According to Reuters, the principal secretary in Kenya’s energy ministry Joseph Njoroge said: “Toyota Tsusho have already been awarded the contract for the feasibility study and preliminary engineering design.” A final report on the study “is expected by mid-April next year”, Njoroge said.
Reuters said: “Kenya’s government has said that the pipeline designer would also be required to supervise the construction of a fibre optic cable from Uganda's oil fields in Hoima through the Lokichar basin in northwest Kenya, where the country has found oil deposits, to Kenya's proposed Lamu port.”
Toyota Tsusho, part of Japan’s Toyota group, is “also expected to design tank terminals in Hoima, Lokichar and Lamu” said Reuters, citing Kenya’s energy ministry.
Earlier this month, Kenya’s government gave Canada-based Africa Oil Corporation and its exploration partner Tullow Oil Plc of the UK an extra year to gather drilling data in the firms’ search for oil and gas in the country.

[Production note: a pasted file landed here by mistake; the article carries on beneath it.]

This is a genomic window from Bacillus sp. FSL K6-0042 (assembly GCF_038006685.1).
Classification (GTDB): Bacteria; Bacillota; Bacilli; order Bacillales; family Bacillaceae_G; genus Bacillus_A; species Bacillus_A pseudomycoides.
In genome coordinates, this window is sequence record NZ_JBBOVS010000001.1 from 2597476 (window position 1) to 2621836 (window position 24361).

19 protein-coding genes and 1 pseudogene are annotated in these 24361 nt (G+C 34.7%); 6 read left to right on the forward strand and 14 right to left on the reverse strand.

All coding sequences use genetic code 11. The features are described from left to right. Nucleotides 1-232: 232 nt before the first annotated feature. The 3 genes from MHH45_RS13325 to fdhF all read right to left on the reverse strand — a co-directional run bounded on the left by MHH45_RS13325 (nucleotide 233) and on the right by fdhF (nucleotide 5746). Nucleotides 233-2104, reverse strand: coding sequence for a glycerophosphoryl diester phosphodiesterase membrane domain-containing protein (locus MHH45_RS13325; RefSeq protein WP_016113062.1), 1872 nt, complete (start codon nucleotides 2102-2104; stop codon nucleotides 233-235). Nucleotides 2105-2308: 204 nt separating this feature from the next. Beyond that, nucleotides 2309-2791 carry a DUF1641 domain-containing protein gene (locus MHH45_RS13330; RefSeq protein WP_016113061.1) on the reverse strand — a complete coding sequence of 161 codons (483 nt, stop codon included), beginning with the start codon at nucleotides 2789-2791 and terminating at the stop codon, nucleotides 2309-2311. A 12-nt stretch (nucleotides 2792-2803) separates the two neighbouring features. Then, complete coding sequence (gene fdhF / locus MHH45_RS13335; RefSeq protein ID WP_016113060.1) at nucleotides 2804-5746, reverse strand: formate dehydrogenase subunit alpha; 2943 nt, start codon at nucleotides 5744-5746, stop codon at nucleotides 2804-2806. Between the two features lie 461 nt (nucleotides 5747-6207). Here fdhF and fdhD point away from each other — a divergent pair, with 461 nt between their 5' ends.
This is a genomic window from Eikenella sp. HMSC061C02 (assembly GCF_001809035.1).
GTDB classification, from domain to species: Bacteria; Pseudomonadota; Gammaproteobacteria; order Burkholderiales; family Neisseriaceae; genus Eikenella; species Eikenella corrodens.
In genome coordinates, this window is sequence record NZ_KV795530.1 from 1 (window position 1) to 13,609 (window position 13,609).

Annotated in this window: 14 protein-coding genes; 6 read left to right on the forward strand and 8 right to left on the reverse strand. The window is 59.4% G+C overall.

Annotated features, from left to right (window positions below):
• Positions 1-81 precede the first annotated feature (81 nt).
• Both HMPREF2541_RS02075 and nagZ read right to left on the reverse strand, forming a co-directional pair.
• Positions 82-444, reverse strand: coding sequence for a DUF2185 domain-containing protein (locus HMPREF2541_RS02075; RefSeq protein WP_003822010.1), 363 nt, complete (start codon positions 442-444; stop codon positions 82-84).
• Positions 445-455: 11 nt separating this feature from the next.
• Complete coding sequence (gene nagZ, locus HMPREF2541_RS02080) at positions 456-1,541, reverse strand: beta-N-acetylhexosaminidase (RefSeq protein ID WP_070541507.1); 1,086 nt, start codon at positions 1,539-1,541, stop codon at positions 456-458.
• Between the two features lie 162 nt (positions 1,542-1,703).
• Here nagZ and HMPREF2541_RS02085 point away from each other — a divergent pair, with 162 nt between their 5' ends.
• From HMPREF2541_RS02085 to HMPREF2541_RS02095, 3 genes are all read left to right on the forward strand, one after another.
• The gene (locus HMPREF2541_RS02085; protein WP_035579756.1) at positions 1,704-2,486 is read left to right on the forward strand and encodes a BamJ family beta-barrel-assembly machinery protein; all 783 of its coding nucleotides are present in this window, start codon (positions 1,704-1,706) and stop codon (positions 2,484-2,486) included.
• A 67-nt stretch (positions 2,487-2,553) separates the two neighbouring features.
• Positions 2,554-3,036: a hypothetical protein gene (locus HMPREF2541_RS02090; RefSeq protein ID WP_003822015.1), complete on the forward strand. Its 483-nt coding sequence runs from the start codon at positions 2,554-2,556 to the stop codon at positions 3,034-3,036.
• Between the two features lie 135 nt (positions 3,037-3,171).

In October 2014, the World Bank and other international institutions pledged a combined total of more than $8 billion in new financial assistance to support infrastructure projects including the development of oil and gas pipelines across all eight countries in the Horn of Africa including Kenya.
The UK Trade & Investment (UKTI) agency, which is encouraging UK firms to take advantage of export opportunities to win new business emerging from Africa’s developing oil and gas industry, said in August 2014: “The oil and gas sector in east Africa remains underdeveloped. New opportunities are arising in Tanzania, Mozambique, Kenya and Uganda.”
UKTI said: “In these countries untapped basins and reserves are becoming more accessible as infrastructure improves. Opportunities exist for UK companies to get involved at a very early stage and develop these openings. Local supply chains in many areas can’t provide all the assets, equipment or services needed to fully realise the potential of the region.”